LPs, you mean? On the Russian Melodiya label, perhaps?
“Yes! Melodiya, exactly. I listened to a lot of them when I was a child and I was very sensitive to music. One of my favourites was the “Dance of the Snowflakes”, from Tchaikovsky’s Nutcracker.”
Her musical gifts were initially channelled into learning the piano, but again her childhood hyperactivity caused problems.
“I’m getting a little bit more relaxed now I’m older,” she laughs, “but when I was a child I was always over-active. I was always crushing my fingers or banging my head, and my mother realised that I cannot be a pianist because it would be too stressful for both of us. By then I had discovered I had a voice and felt I should work on it.”
Even on the exotic but remote island of Sakhalin, which has had a long and complicated history of being struggled over by the Russians and the Japanese, Julia was able to get a first taste of a solid Russian musical education. But everything changed when she was seven, because the family moved to Moscow, where they’re still based. After finishing her school studies at 14, she entered college and continued learning piano while starting to work at singing too. Her voice had matured unusually early, and as early as age 11 she had a sense that an operatic future lay ahead of her. She remembers how one day she amazed her mother by standing in the bathroom and doing impersonations of famous opera singers (“she said ‘I thought it was someone on the TV, how did you do that?’”).
One of her college music teachers recommended that she should audition for a specialist vocal professor, and despite not yet having reached the official minimum age of 15, she was enrolled on a full-time singing course. She instantly began to blossom, and caught the attention of some influential musical opinion-formers. At 16 she entered the singing competition held by renowned Russian mezzo-soprano Elena Obraztsova (where the judges included such legends of the operatic stage as Christa Ludwig, Renata Scotto and the bass-baritone Bruno Pratico), and Obraztsova told her “you have such agility, you have to sing Rossini, you are a Rossinian voice”.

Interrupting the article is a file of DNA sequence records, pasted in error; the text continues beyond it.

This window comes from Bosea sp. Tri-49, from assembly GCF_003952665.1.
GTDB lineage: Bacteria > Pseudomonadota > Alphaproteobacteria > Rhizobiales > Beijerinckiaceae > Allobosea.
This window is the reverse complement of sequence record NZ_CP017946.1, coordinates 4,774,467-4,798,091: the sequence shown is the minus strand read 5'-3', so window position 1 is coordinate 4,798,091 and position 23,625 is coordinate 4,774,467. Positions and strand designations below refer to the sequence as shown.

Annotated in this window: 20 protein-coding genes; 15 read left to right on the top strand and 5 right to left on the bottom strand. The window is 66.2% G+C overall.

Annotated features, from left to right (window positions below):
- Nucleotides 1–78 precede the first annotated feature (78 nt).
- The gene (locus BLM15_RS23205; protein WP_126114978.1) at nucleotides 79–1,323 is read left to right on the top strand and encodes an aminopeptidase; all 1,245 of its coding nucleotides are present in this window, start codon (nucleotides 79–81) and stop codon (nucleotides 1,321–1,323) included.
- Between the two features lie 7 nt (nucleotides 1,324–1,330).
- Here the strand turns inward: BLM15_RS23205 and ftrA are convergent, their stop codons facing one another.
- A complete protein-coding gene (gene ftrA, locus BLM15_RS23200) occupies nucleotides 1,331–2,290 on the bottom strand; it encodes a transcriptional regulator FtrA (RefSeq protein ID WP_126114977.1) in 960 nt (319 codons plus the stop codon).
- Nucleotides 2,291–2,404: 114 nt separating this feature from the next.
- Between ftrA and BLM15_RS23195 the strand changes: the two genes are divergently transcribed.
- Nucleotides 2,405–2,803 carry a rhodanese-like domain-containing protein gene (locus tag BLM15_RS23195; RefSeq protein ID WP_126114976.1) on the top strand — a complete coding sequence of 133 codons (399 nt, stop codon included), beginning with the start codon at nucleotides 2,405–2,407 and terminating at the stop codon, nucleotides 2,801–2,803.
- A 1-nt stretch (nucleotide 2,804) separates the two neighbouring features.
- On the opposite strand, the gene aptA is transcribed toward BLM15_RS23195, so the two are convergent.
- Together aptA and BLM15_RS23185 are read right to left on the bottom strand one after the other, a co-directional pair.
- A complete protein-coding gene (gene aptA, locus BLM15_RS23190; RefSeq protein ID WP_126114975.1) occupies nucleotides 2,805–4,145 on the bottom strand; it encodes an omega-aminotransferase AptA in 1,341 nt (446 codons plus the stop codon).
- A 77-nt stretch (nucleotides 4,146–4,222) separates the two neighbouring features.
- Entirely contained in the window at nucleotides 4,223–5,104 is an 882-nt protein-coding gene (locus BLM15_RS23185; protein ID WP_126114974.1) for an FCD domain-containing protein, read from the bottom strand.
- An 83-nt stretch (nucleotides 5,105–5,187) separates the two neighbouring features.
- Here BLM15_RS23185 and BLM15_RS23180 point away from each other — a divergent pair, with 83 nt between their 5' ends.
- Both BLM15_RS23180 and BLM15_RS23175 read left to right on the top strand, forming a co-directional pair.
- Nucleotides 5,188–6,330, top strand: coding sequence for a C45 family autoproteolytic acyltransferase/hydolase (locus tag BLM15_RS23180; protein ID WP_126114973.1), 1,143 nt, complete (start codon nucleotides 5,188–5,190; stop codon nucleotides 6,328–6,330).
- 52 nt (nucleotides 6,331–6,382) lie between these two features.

The following year she entered the competition again and won it, which earned her an invitation to appear at the Rossini festival in Pesaro, Italy. Doors were suddenly swinging open for her, and “they offered me everything to sing, but I agreed just two pieces, the Rossini Stabat Mater and the opening gala with Juan Diego Flórez. What I remember is that I knew nothing about how to do it! I was only 18 and I just had to trust my impulses about how to perform the music. I was not strong enough even to sustain a big duet scene from La donna del lago, although it’s fantastic for my voice. But Flórez was very sweet, and completely respectful of my age, and I never felt pressured with him.”
She gained an honours degree from the Moscow State Conservatory Academic Music College in 2008. Then, to give herself a more international outlook, Julia came to the Cardiff International Academy of Voice, where she studied under the tutelage of veteran Welsh tenor Dennis O’Neill supported by the generous Kempinski Arts Support Programme.